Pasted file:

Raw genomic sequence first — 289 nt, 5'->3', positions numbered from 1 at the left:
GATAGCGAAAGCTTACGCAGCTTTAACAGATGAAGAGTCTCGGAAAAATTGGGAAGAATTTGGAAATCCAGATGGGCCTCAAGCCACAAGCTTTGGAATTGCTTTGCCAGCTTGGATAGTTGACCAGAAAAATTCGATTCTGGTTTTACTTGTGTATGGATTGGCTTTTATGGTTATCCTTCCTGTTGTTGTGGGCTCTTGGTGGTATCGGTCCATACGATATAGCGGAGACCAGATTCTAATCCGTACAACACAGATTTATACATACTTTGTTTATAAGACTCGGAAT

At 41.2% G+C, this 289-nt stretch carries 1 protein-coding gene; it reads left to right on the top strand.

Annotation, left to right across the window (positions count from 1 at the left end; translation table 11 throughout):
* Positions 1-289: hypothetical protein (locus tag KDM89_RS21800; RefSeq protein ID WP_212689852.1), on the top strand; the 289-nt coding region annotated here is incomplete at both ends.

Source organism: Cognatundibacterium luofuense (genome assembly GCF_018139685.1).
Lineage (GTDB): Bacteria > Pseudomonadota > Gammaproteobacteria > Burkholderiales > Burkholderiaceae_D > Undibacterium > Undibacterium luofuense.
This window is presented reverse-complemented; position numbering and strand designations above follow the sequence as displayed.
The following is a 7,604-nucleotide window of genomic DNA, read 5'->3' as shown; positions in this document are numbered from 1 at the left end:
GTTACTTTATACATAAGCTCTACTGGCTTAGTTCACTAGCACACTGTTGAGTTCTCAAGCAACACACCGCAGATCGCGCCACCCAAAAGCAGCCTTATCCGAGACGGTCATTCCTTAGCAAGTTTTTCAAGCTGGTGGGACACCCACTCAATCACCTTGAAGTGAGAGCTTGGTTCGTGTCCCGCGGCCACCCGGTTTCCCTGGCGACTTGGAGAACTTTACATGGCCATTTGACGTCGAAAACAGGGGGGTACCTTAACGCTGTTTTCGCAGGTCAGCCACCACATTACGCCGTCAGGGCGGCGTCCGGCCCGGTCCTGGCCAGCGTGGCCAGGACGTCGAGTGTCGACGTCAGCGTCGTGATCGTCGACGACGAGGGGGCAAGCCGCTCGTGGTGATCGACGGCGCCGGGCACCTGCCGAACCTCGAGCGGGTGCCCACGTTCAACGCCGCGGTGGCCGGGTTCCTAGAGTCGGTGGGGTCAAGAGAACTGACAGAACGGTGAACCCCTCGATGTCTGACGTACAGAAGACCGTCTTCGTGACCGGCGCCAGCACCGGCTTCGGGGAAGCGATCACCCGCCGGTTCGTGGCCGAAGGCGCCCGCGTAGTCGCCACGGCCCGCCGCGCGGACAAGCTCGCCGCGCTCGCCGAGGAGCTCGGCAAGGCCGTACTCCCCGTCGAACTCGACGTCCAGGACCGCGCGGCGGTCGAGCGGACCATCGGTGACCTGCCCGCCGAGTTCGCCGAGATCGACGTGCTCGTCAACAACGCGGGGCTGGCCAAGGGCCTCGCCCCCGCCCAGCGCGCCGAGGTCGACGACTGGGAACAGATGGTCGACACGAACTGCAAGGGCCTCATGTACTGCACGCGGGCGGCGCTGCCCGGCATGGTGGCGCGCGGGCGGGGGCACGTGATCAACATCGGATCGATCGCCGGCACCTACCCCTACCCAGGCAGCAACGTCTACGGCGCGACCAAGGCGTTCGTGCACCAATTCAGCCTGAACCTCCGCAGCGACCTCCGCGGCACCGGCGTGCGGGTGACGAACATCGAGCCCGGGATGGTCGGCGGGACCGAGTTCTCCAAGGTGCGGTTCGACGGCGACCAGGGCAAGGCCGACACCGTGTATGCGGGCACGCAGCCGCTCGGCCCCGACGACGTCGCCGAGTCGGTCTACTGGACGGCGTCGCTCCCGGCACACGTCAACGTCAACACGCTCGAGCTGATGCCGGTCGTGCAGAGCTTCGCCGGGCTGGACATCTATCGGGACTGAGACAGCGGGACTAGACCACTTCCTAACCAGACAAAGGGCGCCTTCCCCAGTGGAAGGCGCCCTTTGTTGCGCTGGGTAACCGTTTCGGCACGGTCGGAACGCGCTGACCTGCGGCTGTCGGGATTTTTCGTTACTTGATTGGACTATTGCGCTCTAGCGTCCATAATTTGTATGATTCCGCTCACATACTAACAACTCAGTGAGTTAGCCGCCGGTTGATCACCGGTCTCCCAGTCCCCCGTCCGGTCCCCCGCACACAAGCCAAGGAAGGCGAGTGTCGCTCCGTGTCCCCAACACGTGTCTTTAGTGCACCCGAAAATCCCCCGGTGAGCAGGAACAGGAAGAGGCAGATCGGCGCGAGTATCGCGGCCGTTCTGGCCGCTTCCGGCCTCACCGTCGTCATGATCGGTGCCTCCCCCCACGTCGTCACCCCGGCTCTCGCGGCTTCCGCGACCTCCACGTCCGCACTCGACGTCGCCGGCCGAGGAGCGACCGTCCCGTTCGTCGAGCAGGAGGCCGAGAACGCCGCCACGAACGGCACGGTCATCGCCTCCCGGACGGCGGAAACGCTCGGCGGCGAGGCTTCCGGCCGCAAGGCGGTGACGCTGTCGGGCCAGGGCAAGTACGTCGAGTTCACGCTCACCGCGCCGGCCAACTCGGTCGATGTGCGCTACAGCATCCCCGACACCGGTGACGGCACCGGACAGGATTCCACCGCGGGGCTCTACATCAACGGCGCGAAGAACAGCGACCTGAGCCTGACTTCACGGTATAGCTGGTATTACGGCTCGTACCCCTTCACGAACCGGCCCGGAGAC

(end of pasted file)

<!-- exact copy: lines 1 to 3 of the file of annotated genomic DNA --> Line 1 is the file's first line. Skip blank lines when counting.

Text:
Raw genomic sequence first — 289 nt, 5'->3', positions numbered from 1 at the left:
GATAGCGAAAGCTTACGCAGCTTTAACAGATGAAGAGTCTCGGAAAAATTGGGAAGAATTTGGAAATCCAGATGGGCCTCAAGCCACAAGCTTTGGAATTGCTTTGCCAGCTTGGATAGTTGACCAGAAAAATTCGATTCTGGTTTTACTTGTGTATGGATTGGCTTTTATGGTTATCCTTCCTGTTGTTGTGGGCTCTTGGTGGTATCGGTCCATACGATATAGCGGAGACCAGATTCTAATCCGTACAACACAGATTTATACATACTTTGTTTATAAGACTCGGAAT

At 41.2% G+C, this 289-nt stretch carries 1 protein-coding gene; it reads left to right on the top strand.